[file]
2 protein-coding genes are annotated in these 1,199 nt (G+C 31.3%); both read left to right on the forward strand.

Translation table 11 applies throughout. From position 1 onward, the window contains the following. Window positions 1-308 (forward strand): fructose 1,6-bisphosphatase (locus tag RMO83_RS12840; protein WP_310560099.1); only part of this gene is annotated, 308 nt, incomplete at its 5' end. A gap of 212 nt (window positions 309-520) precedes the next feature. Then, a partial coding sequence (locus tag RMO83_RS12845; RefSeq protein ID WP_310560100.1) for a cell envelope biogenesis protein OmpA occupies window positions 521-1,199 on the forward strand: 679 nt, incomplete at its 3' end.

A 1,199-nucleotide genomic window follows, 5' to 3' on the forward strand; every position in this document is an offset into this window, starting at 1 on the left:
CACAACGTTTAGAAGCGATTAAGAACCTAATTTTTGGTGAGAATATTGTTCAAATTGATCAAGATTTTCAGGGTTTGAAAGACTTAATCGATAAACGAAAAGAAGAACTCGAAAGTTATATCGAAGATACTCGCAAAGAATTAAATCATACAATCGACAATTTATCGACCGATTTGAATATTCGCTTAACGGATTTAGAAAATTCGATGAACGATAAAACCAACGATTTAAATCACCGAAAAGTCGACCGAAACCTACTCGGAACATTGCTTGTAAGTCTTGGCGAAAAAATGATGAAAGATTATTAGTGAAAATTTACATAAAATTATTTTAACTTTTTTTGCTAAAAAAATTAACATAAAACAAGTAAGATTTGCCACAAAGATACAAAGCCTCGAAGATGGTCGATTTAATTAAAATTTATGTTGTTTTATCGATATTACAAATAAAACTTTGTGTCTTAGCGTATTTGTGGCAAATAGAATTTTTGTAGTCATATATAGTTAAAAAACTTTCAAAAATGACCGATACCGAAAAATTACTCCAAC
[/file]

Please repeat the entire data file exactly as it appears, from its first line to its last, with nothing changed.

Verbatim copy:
2 protein-coding genes are annotated in these 1,199 nt (G+C 31.3%); both read left to right on the forward strand.

Translation table 11 applies throughout. From position 1 onward, the window contains the following. Window positions 1-308 (forward strand): fructose 1,6-bisphosphatase (locus tag RMO83_RS12840; protein WP_310560099.1); only part of this gene is annotated, 308 nt, incomplete at its 5' end. A gap of 212 nt (window positions 309-520) precedes the next feature. Then, a partial coding sequence (locus tag RMO83_RS12845; RefSeq protein ID WP_310560100.1) for a cell envelope biogenesis protein OmpA occupies window positions 521-1,199 on the forward strand: 679 nt, incomplete at its 3' end.

A 1,199-nucleotide genomic window follows, 5' to 3' on the forward strand; every position in this document is an offset into this window, starting at 1 on the left:
CACAACGTTTAGAAGCGATTAAGAACCTAATTTTTGGTGAGAATATTGTTCAAATTGATCAAGATTTTCAGGGTTTGAAAGACTTAATCGATAAACGAAAAGAAGAACTCGAAAGTTATATCGAAGATACTCGCAAAGAATTAAATCATACAATCGACAATTTATCGACCGATTTGAATATTCGCTTAACGGATTTAGAAAATTCGATGAACGATAAAACCAACGATTTAAATCACCGAAAAGTCGACCGAAACCTACTCGGAACATTGCTTGTAAGTCTTGGCGAAAAAATGATGAAAGATTATTAGTGAAAATTTACATAAAATTATTTTAACTTTTTTTGCTAAAAAAATTAACATAAAACAAGTAAGATTTGCCACAAAGATACAAAGCCTCGAAGATGGTCGATTTAATTAAAATTTATGTTGTTTTATCGATATTACAAATAAAACTTTGTGTCTTAGCGTATTTGTGGCAAATAGAATTTTTGTAGTCATATATAGTTAAAAAACTTTCAAAAATGACCGATACCGAAAAATTACTCCAAC